- Finally, make sure you are using descriptive file names. Doc 1 and Doc 3 aren’t going to help you if you need to recover something from online backup. Take some now to purge those documents you no longer need so if you have to recover something, there is less ‘junk’ to sort through.
If this is all new information for you, don’t worry! There’s no time like the present to start protecting your documents. My suggestion is to start by signing up with an online backup service. The first backup can take several days and while that is working, you can be scanning in vital documents and cleaning up your files.
Interested in some help with this whole process? Let me know and we can tackle it together! Schedule your Discovery Conversation today!
2019 is almost here and I know there’s always the temptation to let things slide as we get to the end of the year. It’s vacation time, holidays, and everyone has so much to do outside of work. But before you take that next snow day – or rain day if you’re here in Southern California – there are three things you can do to set yourself up for success in 2019.
- Get your inbox cleaned up – Remember all email is either an Action item, Reference item, and Trash item. Get those reference and trash items out of your inbox, leaving only action items that need your attention. (Psst…check out our post Inbox Hero for more details)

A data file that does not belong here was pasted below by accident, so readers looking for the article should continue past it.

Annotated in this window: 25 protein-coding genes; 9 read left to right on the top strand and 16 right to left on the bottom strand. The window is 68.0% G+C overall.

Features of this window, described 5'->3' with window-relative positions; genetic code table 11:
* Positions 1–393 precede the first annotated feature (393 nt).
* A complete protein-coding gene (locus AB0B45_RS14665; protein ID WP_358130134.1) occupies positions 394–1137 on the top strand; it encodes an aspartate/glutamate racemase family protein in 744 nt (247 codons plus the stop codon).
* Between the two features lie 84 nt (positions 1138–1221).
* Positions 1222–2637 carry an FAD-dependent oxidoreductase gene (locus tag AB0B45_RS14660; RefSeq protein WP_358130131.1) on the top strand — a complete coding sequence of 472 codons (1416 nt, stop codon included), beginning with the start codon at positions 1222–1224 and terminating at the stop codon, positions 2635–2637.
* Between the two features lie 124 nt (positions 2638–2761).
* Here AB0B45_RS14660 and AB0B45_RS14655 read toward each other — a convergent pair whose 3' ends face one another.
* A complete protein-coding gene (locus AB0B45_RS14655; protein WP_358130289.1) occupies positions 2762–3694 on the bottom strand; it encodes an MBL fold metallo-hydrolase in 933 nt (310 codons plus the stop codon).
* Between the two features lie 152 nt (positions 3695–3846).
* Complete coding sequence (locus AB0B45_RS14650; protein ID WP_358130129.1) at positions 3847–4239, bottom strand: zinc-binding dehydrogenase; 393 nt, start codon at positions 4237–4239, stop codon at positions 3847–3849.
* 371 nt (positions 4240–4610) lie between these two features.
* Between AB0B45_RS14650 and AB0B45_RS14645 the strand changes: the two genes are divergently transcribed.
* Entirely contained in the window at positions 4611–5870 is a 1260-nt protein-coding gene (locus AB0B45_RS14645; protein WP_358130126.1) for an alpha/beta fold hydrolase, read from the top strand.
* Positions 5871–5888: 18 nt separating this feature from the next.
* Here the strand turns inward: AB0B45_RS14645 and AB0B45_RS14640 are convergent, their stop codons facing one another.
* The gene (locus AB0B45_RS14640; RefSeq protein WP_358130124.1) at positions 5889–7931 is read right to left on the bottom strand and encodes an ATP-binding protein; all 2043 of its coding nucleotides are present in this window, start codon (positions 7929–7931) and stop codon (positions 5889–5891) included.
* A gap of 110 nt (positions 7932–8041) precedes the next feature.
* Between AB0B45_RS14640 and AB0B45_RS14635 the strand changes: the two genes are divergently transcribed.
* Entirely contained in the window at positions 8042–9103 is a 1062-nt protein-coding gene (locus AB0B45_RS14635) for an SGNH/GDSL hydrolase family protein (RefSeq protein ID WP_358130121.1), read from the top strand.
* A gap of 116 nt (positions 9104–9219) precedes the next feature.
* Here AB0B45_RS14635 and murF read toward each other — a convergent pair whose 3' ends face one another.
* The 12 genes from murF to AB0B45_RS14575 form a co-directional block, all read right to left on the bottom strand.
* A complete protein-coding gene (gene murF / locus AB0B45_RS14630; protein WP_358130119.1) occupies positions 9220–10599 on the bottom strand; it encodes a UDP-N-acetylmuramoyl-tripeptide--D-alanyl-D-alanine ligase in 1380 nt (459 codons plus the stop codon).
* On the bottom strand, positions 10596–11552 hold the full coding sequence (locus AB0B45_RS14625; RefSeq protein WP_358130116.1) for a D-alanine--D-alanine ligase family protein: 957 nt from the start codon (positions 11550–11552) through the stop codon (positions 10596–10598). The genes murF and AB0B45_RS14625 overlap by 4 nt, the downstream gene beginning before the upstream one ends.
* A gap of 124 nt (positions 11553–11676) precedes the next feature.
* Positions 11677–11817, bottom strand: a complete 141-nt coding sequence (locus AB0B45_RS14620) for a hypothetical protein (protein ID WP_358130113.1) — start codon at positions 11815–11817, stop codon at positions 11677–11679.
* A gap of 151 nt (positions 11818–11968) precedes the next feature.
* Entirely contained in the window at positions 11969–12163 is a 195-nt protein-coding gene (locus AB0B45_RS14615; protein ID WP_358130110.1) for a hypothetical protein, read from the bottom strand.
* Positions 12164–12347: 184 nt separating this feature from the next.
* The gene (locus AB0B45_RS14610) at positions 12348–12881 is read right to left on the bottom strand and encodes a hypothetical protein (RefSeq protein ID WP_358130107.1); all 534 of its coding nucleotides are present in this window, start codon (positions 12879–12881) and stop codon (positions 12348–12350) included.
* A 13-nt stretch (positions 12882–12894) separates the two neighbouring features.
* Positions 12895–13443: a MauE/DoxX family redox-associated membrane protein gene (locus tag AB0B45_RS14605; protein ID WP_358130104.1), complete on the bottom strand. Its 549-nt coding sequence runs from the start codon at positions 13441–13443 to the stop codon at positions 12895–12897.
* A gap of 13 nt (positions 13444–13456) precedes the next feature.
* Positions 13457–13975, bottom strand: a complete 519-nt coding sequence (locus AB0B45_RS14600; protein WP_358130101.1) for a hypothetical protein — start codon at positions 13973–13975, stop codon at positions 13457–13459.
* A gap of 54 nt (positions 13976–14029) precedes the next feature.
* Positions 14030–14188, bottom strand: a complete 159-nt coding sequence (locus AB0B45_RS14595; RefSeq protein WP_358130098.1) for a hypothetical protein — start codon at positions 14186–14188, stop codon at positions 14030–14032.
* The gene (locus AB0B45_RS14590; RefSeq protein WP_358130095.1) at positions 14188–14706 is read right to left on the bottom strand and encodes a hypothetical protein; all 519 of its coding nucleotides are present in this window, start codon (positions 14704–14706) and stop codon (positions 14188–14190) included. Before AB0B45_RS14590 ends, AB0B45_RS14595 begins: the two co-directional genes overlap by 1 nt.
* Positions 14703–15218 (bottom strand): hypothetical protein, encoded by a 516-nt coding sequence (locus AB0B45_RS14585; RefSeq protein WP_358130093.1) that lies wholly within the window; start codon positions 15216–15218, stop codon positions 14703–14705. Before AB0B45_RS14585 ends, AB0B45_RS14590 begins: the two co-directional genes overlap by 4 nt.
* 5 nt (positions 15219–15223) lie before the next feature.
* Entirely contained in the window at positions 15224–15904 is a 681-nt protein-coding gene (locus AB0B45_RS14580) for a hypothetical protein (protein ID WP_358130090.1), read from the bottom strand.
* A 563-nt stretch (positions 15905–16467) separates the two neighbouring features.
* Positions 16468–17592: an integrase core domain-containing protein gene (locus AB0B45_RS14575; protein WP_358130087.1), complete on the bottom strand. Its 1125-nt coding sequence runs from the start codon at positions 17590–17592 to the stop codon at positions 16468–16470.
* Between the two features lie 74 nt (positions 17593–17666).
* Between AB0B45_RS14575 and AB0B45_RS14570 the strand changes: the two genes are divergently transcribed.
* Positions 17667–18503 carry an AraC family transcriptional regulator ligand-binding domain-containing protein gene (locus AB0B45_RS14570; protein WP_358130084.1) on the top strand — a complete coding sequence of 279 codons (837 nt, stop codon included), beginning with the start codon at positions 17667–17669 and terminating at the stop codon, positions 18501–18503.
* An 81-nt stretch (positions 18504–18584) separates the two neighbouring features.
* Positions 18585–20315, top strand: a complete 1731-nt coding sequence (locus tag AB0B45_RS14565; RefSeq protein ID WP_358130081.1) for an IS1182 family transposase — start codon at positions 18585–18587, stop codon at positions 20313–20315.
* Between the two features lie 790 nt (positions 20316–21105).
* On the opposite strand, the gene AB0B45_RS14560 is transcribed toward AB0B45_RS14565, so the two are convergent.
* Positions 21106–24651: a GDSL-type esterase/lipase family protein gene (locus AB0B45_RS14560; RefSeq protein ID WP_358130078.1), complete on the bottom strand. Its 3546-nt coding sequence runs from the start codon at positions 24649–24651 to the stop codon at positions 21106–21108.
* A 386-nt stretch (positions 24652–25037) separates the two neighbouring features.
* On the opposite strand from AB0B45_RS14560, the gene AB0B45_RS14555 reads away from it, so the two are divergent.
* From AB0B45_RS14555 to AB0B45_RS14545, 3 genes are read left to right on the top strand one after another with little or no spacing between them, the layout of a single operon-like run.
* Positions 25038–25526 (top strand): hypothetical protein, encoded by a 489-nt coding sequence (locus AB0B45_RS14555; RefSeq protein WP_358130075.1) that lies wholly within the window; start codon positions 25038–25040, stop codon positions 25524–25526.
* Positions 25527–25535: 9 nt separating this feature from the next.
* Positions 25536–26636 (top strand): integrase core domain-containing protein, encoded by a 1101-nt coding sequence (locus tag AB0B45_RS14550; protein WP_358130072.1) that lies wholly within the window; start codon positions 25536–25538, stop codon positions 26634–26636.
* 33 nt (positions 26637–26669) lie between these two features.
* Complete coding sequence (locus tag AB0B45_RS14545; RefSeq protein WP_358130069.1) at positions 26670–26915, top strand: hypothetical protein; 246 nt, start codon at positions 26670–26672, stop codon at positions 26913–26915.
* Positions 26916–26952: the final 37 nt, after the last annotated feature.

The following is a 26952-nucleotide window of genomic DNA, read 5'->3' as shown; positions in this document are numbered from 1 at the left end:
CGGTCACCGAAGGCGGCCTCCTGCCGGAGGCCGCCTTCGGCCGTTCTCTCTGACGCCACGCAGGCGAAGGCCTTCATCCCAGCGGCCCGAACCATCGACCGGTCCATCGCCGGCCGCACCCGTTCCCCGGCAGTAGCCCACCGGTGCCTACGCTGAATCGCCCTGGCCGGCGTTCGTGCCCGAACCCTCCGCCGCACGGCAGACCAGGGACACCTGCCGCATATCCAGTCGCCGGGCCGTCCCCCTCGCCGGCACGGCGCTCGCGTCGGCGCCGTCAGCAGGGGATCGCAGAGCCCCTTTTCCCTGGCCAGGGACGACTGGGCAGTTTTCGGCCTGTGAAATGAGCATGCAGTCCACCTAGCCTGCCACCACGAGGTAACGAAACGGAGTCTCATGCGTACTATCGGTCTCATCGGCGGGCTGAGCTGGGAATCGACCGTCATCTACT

- Back up your files – If you don’t have online backup already set, get started now! Don’t let all your hard work from 2018 be at risk. I’m a fan of Backblaze for online backup.
- Clean out your Downloads folder – all those items have homes, make sure they get to them!
Take a few minutes today to prep for the new year. Then, take a few minutes for yourself to reflect on all the great things you accomplished in 2018!
Interested in more ways to increase your productivity? Schedule your Discovery Call today and let’s talk about how to get you more time and less stress.
Your contact list is a highly valued item for an entrepreneur. The first step to being organized is to make sure that all of your contacts are in one place – or attached to one ‘account’. This step includes making sure that contacts, especially new contacts, aren’t being saved to your phone but rather that cloud based account.